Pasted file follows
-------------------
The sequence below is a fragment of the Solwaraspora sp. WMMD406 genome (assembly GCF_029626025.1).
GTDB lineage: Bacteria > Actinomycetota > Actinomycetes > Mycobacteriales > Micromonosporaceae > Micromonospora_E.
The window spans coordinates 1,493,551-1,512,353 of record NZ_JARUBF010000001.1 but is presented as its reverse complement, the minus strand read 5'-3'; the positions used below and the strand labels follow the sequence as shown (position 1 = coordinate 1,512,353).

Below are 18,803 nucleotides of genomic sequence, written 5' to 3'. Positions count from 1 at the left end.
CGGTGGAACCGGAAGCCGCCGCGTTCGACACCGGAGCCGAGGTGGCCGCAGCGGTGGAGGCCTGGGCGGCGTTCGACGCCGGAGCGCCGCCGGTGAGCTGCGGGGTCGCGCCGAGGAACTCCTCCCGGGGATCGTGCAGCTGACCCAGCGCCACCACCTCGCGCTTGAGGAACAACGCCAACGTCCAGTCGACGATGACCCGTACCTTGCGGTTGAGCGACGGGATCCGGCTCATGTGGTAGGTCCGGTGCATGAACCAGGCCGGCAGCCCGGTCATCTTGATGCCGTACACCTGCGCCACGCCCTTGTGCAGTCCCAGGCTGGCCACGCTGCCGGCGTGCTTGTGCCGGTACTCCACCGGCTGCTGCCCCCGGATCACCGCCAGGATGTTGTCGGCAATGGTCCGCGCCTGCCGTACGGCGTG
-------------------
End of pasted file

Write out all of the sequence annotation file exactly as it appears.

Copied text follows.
The sequence below is a fragment of the Solwaraspora sp. WMMD406 genome (assembly GCF_029626025.1).
GTDB lineage: Bacteria > Actinomycetota > Actinomycetes > Mycobacteriales > Micromonosporaceae > Micromonospora_E.
The window spans coordinates 1,493,551-1,512,353 of record NZ_JARUBF010000001.1 but is presented as its reverse complement, the minus strand read 5'-3'; the positions used below and the strand labels follow the sequence as shown (position 1 = coordinate 1,512,353).

Below are 18,803 nucleotides of genomic sequence, written 5' to 3'. Positions count from 1 at the left end.
CGGTGGAACCGGAAGCCGCCGCGTTCGACACCGGAGCCGAGGTGGCCGCAGCGGTGGAGGCCTGGGCGGCGTTCGACGCCGGAGCGCCGCCGGTGAGCTGCGGGGTCGCGCCGAGGAACTCCTCCCGGGGATCGTGCAGCTGACCCAGCGCCACCACCTCGCGCTTGAGGAACAACGCCAACGTCCAGTCGACGATGACCCGTACCTTGCGGTTGAGCGACGGGATCCGGCTCATGTGGTAGGTCCGGTGCATGAACCAGGCCGGCAGCCCGGTCATCTTGATGCCGTACACCTGCGCCACGCCCTTGTGCAGTCCCAGGCTGGCCACGCTGCCGGCGTGCTTGTGCCGGTACTCCACCGGCTGCTGCCCCCGGATCACCGCCAGGATGTTGTCGGCAATGGTCCGCGCCTGCCGTACGGCGTG